Lives of the fellows

John (Sir) Elliot

b.? d.7 November 1786
MD St Andrews(1759) LRCP(1762)

Sir John Elliot, Bart., M.D., was of obscure parentage, and was born at Peebles, in Scotland. After a tolerable education, he became the assistant to an apothecary in London, and then went to sea as surgeon of a privateer. Being fortunate in obtaining prize-money, he determined on practising in London as a physician. He obtained a degree of doctor of medicine from the university of St. Andrew’s 6th November, 1759; and was admitted a Licentiate of the College of Physicians 30th September, 1762. Assisted by the patronage of Sir William Duncan, M.D., he soon got into good business, and is said to have acquired a professional income of 5,000l. a year. He was knighted in 1776, an honour which is supposed to have been due to the influence of lord Sackville and Madam Schwellenberg. He was intimate with persons of rank as well as with many of the first literary characters of the metropolis, and was countenanced by the heir-apparent to the crown, who appointed him one of his physicians in ordinary. He was subsequently created a baronet.(1) He died 7th November, 1786, and was the author of—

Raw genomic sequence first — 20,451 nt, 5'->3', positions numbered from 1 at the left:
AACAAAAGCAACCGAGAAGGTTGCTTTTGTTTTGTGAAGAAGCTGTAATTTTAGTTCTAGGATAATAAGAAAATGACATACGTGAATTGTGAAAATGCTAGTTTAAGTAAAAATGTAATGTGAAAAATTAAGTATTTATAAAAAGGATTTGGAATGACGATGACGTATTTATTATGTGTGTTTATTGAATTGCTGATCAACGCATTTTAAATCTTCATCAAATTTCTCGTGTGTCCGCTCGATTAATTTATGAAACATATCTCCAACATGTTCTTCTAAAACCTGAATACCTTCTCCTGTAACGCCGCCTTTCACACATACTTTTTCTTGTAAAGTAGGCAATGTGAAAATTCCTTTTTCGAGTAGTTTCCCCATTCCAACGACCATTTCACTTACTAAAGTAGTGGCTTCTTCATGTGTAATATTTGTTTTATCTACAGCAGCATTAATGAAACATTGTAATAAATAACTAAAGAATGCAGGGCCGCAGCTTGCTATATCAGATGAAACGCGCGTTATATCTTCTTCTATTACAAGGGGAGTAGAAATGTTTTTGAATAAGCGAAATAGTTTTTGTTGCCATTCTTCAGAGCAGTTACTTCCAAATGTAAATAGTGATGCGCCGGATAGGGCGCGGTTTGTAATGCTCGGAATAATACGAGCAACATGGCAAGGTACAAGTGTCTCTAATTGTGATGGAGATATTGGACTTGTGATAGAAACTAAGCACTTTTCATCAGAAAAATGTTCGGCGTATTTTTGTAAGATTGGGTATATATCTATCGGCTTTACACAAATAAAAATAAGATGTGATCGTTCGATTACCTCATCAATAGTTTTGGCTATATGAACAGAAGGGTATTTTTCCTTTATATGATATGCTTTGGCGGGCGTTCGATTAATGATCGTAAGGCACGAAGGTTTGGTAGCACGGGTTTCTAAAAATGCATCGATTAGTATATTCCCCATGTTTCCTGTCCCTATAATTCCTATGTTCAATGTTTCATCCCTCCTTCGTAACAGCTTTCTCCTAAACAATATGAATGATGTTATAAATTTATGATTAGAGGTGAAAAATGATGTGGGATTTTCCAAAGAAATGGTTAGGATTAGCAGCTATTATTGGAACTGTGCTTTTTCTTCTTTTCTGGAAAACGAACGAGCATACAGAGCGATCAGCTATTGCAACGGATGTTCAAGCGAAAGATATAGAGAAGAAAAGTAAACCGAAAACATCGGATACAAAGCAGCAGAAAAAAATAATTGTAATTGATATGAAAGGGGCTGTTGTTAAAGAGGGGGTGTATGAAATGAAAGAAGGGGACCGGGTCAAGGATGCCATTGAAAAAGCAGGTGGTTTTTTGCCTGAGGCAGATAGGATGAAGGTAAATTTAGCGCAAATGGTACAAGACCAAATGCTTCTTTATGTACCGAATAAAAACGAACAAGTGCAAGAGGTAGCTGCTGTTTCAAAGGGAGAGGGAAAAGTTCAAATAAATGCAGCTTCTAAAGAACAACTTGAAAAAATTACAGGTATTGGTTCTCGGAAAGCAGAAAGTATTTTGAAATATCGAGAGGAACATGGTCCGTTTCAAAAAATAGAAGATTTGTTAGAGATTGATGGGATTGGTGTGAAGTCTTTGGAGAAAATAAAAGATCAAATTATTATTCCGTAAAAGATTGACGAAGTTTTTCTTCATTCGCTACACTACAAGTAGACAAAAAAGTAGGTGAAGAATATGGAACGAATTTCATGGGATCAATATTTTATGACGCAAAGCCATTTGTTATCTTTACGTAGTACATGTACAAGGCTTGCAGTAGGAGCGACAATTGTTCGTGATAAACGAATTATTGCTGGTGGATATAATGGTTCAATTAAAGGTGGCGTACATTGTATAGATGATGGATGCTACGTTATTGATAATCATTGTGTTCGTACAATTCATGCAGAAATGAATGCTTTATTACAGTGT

Philosophical Observations on the Senses of Vision and Hearing. 8vo. Lond. 1780.
Essays on Physiological Subjects. 8vo. Lond. 1780.
Address to the Public on a subject of the utmost importance to Health. 8vo. Lond. 1780.
A complete Collection of the Medical and Philosophical Works of John Fothergill, M.D., with an Account of his Life and Occasional Notes. 8vo. Lond. 1781.
The Medical Pocket Book. 18mo. Lond. 1781.
An Account of the Principal Mineral Waters of Great Britain and Ireland. 8vo. Lond. 1781.
Elements of the Branches of Natural Philosophy connected with Medicine. 8vo. Lond. 1782.

William Munk

[(1) It is of Sir John Elliot that the following anecdote is recorded: "When lord G. Germain requested George III. to confer the title of baronet on Elliot who had never been a favourite of the king, his Majesty manifested much unwillingness, saying at length, ‘But if I do he shall not be my physician.’ ‘No, sire,’ replied his lordship, ‘he shall be your Majesty’s baronet and my physician.’ This excited the royal smile, and the title was conferred."]

(Volume II, page 239)

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